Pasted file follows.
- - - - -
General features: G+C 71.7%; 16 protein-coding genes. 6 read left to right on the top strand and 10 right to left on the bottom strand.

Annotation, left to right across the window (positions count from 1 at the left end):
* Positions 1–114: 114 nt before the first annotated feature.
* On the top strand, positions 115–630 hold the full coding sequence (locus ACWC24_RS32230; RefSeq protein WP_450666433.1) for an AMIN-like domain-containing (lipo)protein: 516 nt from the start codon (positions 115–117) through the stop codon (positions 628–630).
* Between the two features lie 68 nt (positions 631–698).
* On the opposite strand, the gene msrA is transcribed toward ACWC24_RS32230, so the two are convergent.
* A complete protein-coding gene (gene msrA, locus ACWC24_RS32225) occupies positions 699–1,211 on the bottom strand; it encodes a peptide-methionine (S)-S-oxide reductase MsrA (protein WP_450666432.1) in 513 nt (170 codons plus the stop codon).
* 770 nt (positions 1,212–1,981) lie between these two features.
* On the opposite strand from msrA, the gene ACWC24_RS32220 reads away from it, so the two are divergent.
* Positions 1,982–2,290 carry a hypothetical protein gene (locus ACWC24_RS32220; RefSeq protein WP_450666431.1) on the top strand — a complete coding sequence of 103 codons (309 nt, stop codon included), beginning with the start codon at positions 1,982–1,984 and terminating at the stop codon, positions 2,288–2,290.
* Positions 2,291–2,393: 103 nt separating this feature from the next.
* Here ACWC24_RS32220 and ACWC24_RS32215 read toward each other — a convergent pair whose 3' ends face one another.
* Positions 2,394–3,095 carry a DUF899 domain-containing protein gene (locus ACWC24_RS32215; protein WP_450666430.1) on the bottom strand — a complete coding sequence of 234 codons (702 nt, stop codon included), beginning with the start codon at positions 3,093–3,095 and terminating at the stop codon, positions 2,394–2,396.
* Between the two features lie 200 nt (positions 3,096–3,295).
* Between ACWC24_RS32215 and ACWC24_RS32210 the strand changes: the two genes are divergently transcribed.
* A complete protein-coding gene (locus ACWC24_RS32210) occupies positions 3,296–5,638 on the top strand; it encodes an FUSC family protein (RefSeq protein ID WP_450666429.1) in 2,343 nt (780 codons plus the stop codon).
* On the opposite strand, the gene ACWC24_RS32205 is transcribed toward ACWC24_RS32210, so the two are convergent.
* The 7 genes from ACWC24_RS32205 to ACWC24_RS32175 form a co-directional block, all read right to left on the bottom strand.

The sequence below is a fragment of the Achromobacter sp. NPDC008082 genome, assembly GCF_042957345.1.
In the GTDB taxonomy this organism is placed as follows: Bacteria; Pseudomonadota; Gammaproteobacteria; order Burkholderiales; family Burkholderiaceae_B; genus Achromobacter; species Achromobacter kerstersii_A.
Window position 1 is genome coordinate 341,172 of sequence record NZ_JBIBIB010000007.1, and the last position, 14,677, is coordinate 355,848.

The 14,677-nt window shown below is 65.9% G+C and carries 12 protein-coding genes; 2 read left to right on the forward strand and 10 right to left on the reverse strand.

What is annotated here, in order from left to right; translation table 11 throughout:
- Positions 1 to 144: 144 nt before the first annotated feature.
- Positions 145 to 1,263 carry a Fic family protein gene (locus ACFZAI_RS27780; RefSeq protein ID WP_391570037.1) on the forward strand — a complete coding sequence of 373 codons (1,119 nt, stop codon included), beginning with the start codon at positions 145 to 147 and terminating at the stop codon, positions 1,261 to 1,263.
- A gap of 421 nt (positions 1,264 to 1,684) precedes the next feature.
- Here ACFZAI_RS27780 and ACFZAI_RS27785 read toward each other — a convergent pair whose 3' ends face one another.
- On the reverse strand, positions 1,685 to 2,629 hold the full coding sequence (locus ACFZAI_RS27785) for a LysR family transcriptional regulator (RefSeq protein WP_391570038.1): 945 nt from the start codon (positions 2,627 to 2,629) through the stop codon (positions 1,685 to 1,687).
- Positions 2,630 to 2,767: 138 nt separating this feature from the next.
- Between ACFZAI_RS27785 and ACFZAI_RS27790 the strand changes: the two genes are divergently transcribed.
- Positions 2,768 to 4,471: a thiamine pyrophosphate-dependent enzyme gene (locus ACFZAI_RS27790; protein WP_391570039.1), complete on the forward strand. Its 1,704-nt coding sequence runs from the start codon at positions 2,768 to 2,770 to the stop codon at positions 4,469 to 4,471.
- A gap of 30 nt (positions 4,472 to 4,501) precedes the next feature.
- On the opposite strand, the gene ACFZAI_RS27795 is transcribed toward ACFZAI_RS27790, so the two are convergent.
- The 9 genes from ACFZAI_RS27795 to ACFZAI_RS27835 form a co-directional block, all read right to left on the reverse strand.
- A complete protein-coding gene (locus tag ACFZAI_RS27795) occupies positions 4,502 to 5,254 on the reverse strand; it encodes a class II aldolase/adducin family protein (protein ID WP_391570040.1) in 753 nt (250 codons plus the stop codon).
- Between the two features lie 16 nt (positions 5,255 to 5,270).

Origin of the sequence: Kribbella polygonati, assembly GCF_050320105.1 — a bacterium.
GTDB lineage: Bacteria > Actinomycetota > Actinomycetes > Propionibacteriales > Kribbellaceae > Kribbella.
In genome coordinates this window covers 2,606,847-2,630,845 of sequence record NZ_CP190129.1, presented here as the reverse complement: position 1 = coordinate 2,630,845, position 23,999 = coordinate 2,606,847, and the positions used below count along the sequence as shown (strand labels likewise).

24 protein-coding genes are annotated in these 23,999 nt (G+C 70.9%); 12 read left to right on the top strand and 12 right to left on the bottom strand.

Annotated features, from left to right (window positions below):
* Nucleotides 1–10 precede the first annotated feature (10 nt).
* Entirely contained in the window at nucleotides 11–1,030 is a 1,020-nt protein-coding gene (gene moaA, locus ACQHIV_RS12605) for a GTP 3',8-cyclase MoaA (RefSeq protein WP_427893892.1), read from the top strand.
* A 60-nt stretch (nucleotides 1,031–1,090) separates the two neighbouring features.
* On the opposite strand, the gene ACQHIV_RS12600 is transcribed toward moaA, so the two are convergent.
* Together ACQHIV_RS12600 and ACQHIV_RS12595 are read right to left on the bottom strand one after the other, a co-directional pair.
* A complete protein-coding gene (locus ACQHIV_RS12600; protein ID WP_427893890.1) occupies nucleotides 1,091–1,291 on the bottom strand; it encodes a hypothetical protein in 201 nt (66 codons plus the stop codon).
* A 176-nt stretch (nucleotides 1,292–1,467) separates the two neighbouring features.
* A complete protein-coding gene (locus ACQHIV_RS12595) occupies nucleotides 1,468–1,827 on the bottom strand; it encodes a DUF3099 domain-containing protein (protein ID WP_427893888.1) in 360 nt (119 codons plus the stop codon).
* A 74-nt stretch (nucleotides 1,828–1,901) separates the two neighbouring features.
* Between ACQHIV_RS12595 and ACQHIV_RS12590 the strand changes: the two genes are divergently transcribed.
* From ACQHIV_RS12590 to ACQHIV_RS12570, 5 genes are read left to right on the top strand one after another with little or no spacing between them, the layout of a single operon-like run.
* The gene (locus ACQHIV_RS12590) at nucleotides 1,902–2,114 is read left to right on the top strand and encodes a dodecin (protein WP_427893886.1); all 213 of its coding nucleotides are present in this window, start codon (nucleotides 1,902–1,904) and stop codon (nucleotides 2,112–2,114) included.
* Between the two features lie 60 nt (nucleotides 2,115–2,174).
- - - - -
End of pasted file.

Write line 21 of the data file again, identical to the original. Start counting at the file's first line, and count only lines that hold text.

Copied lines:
Window position 1 is genome coordinate 341,172 of sequence record NZ_JBIBIB010000007.1, and the last position, 14,677, is coordinate 355,848.